In many families, money, with regard to how much individual family members make and have, is a taboo subject. Discussing one's wealth and assets or lack thereof, can be an uncomfortable topic and this can be especially true for parents who struggle to discuss topics related to their personal wealth and the transfer of that wealth with grown children.
While same sex marriage has been allowed in Massachusetts for over 10 years, the recent decision by the U.S. Supreme Court regarding the legality of such unions, has brought to light some of the matters that same sex-couples should address. For example, LGBT couples need to make sure that their estate plan adequately reflects their wishes regarding their spouse.
Upon hearing the term estate planning, many people experience feelings of anxiety and worry. Let's face it, no one wants to think about their own mortality and many people solely equate the estate planning process with just that. In reality, there are numerous reasons why, regardless of age or health, it's important to take steps to establish an estate plan.
There are many unknowns in life. These uncertainties become especially apparent when one contemplates his or her future long-term care and health needs. While there's no way to predict the future or truly know how much money you'll need or be able to leave to your loved ones, estate planning helps an individual gain more control over both his or her future as well as the financial security of surviving heirs.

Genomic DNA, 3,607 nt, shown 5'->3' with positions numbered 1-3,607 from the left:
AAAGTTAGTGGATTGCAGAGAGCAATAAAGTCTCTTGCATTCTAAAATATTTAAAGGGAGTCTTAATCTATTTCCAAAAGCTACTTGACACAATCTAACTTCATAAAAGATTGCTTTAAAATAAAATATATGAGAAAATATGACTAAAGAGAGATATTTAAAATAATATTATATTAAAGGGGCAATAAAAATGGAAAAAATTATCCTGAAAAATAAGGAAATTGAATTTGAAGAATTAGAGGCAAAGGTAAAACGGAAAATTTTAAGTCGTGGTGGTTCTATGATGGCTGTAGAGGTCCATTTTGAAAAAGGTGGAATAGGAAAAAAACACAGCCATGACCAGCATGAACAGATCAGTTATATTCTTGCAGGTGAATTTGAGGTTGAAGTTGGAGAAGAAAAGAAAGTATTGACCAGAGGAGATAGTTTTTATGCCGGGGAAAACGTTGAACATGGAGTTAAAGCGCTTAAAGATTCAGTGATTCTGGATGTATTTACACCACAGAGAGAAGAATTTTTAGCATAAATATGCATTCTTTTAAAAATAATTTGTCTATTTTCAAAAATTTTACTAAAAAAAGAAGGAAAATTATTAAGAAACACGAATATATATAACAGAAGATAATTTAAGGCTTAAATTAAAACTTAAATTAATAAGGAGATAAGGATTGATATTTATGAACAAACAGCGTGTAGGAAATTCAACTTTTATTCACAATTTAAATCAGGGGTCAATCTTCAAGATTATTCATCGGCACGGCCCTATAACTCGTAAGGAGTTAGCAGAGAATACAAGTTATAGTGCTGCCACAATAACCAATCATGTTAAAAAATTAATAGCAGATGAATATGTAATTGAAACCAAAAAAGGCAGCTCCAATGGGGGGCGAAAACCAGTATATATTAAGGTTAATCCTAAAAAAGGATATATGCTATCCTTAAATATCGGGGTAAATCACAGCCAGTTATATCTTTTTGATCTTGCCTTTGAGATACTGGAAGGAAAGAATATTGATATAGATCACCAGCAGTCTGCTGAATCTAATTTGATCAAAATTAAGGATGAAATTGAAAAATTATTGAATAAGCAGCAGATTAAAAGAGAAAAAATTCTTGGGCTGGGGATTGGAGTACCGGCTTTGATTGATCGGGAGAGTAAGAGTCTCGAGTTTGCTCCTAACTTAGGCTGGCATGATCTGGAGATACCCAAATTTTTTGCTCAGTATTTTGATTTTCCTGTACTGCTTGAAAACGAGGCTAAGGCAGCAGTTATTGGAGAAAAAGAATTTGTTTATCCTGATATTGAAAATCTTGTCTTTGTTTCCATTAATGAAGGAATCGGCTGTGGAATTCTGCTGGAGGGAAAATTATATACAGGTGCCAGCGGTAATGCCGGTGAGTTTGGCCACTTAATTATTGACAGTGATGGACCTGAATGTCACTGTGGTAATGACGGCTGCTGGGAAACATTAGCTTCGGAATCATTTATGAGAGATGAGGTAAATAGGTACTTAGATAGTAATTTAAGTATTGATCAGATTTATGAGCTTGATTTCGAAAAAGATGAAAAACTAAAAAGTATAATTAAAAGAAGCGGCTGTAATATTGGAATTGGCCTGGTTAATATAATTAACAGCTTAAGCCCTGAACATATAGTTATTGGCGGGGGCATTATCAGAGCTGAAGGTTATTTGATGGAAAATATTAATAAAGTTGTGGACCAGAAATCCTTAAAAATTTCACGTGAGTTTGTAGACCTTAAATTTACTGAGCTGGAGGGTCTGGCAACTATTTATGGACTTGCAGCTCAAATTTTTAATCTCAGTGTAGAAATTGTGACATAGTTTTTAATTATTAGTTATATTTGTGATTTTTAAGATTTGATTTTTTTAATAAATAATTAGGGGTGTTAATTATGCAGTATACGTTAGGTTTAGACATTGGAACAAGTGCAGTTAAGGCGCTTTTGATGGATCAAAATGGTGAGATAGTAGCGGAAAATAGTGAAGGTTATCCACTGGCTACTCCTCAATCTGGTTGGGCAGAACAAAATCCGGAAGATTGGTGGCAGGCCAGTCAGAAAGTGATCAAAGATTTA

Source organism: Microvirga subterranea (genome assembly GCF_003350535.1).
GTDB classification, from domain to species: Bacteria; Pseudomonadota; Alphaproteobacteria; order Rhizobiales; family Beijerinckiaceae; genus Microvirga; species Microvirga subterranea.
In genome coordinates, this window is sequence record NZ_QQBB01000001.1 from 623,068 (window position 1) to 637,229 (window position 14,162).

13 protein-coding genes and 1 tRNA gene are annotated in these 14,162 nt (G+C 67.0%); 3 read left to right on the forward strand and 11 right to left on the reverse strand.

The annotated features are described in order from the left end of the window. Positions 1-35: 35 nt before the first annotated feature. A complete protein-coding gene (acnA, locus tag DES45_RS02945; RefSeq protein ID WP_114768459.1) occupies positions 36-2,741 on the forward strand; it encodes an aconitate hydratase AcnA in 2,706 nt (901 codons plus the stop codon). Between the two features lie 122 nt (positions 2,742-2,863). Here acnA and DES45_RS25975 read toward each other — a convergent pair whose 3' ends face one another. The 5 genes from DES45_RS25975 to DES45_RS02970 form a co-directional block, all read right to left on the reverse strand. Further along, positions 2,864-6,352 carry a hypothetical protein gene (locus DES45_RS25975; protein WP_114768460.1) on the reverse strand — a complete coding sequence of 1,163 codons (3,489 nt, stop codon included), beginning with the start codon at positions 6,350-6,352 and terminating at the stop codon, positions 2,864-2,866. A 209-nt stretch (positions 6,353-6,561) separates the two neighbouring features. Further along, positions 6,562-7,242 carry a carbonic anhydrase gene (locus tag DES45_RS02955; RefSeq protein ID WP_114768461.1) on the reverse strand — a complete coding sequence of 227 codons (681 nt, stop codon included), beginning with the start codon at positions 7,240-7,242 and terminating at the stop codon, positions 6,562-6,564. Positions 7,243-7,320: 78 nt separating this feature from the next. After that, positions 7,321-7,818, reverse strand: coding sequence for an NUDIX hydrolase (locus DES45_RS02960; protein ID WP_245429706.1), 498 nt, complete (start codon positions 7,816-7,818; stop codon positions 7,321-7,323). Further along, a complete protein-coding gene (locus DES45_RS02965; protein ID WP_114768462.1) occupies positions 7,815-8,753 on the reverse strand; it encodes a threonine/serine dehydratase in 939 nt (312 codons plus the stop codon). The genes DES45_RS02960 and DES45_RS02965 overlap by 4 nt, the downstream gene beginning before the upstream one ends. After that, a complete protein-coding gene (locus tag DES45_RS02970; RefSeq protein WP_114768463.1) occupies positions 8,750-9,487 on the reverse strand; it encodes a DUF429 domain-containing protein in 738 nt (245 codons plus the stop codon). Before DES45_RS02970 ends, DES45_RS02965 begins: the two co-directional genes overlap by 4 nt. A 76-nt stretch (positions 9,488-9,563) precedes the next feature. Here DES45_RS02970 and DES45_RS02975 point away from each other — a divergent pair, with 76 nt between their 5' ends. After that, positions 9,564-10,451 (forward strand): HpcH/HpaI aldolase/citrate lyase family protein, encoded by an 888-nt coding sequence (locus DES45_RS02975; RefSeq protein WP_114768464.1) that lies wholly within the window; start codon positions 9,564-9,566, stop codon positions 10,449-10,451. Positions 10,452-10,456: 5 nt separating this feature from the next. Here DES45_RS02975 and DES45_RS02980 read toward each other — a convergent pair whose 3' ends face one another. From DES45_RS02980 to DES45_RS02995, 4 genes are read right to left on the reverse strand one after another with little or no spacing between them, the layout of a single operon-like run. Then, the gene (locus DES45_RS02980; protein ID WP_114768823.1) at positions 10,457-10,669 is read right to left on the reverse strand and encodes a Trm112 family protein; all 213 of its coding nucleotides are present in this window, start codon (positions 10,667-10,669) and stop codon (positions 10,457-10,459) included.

Many Massachusetts residents would likely consider a will to be the most important estate planning document. In many cases, a last will and testament serves as the cornerstone of a comprehensive estate plan and provides directives for the distribution of an individual's property, assets and personal belongings.
Most people focus heavily on their retirement accounts, investment funds, life insurance policies and real property when planning their estate, paying little attention to personal property such as family heirlooms, jewelry, art and collections.
If you are like most parents, you probably plan to leave a fair share of assets to each of your children when you pass. But it might be more complicated than just dividing your assets equally among your kids, because fair doesn’t always mean equal when it comes to estate planning.
The fact that the heirs of the late Robin Williams are now battling over their inheritances in court is no laughing matter. As the Hartford Courant pointed out in a recent article, while Williams’ estate plan was tax efficient, it may have been lacking in other areas.
While most baby boomers are eager to make sure their retirement plans are in order, USA TODAY recently reported that too few are accounting for an estate plan, which can result in stress and conflict for surviving family members.
Effective estate planning is just as important, if not more important, for people without children as it is for people with children.